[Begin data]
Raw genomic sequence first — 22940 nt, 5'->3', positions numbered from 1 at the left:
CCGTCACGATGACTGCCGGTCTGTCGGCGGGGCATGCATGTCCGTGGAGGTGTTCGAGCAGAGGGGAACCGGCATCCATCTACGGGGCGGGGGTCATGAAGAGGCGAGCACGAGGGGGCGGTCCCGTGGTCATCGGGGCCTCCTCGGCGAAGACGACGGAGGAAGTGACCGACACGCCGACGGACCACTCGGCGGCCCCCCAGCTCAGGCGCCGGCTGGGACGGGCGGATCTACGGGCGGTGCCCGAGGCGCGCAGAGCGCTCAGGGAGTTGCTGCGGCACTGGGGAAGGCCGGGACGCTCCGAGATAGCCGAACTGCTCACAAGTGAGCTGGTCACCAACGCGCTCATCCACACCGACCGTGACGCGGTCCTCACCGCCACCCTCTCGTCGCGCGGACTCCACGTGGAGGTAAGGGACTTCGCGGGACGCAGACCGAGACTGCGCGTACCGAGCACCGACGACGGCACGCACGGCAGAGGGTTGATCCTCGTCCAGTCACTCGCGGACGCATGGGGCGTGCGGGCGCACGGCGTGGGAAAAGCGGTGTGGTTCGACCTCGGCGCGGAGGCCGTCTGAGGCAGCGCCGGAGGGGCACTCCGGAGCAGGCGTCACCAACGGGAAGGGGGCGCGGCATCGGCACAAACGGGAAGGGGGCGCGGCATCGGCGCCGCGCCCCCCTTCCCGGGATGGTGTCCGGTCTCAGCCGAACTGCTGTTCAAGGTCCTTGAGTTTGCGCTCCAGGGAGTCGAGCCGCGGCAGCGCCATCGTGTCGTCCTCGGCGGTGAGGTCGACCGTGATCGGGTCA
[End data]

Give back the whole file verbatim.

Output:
Raw genomic sequence first — 22940 nt, 5'->3', positions numbered from 1 at the left:
CCGTCACGATGACTGCCGGTCTGTCGGCGGGGCATGCATGTCCGTGGAGGTGTTCGAGCAGAGGGGAACCGGCATCCATCTACGGGGCGGGGGTCATGAAGAGGCGAGCACGAGGGGGCGGTCCCGTGGTCATCGGGGCCTCCTCGGCGAAGACGACGGAGGAAGTGACCGACACGCCGACGGACCACTCGGCGGCCCCCCAGCTCAGGCGCCGGCTGGGACGGGCGGATCTACGGGCGGTGCCCGAGGCGCGCAGAGCGCTCAGGGAGTTGCTGCGGCACTGGGGAAGGCCGGGACGCTCCGAGATAGCCGAACTGCTCACAAGTGAGCTGGTCACCAACGCGCTCATCCACACCGACCGTGACGCGGTCCTCACCGCCACCCTCTCGTCGCGCGGACTCCACGTGGAGGTAAGGGACTTCGCGGGACGCAGACCGAGACTGCGCGTACCGAGCACCGACGACGGCACGCACGGCAGAGGGTTGATCCTCGTCCAGTCACTCGCGGACGCATGGGGCGTGCGGGCGCACGGCGTGGGAAAAGCGGTGTGGTTCGACCTCGGCGCGGAGGCCGTCTGAGGCAGCGCCGGAGGGGCACTCCGGAGCAGGCGTCACCAACGGGAAGGGGGCGCGGCATCGGCACAAACGGGAAGGGGGCGCGGCATCGGCGCCGCGCCCCCCTTCCCGGGATGGTGTCCGGTCTCAGCCGAACTGCTGTTCAAGGTCCTTGAGTTTGCGCTCCAGGGAGTCGAGCCGCGGCAGCGCCATCGTGTCGTCCTCGGCGGTGAGGTCGACCGTGATCGGGTCA